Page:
Stepping in to make lives better for young girls in St. Petersburg. Officials say they are trying to focus on their needs to they turn into successful adults.
School classrooms may be empty during the summer but inside the cafeteria these girls are moving.
"I love to dance, I love to do gymnastics," said Joteisha Thomas, a student at Johns Hopkins Middle School.
That hobby is shared by many of these young women.
"We want to be able to connect directly to the needs of the young people and we do that by listening to them," said Nikki Gaskin-Capehart, the Director of Urban Affairs in St. Petersburg.
And what they heard?
"If we go outside, we have to play basketball, football and we have to play with the boys but now that we're here with other girls were able to interact with girls and learn what they like to do," said Thomas.
Gaskin-Capehart is delivering, teaching health and wellness with choreographed dancing, yoga and meditation, a walk down the runway to show them how to dress for job interviews. She is even showing the girls how to handle self branding on social media.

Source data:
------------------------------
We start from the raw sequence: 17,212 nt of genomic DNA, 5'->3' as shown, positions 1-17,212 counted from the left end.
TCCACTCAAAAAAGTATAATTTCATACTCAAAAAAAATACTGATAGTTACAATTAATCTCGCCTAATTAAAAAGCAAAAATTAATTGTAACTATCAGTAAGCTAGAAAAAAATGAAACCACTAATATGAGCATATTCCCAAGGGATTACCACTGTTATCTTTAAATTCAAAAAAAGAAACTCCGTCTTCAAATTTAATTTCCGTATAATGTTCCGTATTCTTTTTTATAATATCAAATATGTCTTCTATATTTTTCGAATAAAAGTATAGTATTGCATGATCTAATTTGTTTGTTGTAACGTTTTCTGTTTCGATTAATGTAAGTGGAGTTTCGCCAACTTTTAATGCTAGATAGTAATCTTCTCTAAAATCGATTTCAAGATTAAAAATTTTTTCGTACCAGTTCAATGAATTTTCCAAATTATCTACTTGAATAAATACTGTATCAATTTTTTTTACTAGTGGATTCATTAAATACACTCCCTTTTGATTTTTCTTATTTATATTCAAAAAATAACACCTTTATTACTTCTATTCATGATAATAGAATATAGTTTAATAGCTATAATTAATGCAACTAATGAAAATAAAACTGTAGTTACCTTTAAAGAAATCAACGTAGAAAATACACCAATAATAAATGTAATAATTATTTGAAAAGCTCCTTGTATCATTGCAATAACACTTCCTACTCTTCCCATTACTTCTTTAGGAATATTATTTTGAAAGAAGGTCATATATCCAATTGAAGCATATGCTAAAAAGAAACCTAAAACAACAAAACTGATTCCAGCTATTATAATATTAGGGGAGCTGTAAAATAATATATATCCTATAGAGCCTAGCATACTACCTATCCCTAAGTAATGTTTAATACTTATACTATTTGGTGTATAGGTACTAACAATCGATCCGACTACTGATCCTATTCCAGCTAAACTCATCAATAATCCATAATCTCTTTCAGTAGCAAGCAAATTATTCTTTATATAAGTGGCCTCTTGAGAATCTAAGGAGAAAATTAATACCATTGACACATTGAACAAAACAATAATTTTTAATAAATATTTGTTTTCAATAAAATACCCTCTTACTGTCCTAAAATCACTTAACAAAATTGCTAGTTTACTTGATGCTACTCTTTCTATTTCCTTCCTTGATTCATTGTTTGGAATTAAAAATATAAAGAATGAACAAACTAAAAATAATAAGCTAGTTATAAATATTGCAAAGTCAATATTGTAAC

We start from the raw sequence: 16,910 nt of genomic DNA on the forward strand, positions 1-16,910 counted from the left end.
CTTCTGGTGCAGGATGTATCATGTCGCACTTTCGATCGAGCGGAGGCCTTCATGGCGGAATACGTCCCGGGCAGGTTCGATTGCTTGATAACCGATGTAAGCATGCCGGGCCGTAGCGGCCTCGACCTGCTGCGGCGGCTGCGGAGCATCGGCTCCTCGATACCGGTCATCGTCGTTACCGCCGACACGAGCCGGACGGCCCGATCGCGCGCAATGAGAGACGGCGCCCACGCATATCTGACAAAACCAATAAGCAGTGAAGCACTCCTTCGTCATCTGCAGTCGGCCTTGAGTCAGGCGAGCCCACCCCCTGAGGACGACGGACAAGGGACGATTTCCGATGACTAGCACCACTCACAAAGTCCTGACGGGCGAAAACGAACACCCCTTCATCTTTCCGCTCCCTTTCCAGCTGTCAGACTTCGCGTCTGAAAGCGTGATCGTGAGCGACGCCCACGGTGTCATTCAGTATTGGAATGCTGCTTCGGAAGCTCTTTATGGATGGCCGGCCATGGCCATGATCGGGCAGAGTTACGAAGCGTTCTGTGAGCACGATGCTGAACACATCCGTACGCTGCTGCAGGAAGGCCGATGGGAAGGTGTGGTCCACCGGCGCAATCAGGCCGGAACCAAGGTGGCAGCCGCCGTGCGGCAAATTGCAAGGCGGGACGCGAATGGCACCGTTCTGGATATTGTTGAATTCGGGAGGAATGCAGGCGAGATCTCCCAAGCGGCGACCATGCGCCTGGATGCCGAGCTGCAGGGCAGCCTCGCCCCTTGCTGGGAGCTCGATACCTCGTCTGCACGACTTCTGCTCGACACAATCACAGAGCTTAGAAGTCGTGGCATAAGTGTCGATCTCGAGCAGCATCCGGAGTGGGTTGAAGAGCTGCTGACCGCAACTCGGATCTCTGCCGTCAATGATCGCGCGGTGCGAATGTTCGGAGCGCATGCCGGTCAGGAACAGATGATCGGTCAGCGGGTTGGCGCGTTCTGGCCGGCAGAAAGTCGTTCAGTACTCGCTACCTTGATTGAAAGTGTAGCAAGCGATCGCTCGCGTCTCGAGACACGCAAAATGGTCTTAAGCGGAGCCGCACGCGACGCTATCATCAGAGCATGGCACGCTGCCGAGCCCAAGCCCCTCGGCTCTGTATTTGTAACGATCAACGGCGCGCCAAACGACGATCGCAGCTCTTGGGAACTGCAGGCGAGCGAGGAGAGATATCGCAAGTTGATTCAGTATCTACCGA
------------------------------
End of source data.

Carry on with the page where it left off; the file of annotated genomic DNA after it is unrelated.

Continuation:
Another thing being taught: opportunities available for the teens in St. Pete.
"Definitely without that you would find that there would be a sense of hopelessness and we don't ever want to have to deal with that," said Gaskin-Capehart.
It's the beginning of the Sisters Keepers Initiative, part of the bigger My Brothers and Sisters Keeper, a $1 million promise by the city to empower young women and men to succeed. The group hopes to hold conferences four times a year.
The Pinellas Urban League is meeting at 9:00 a.m. Wednesday, July 26 to discuss the stigma surrounding mental illness in our community and how to promote health and wellness. The event is open to the public.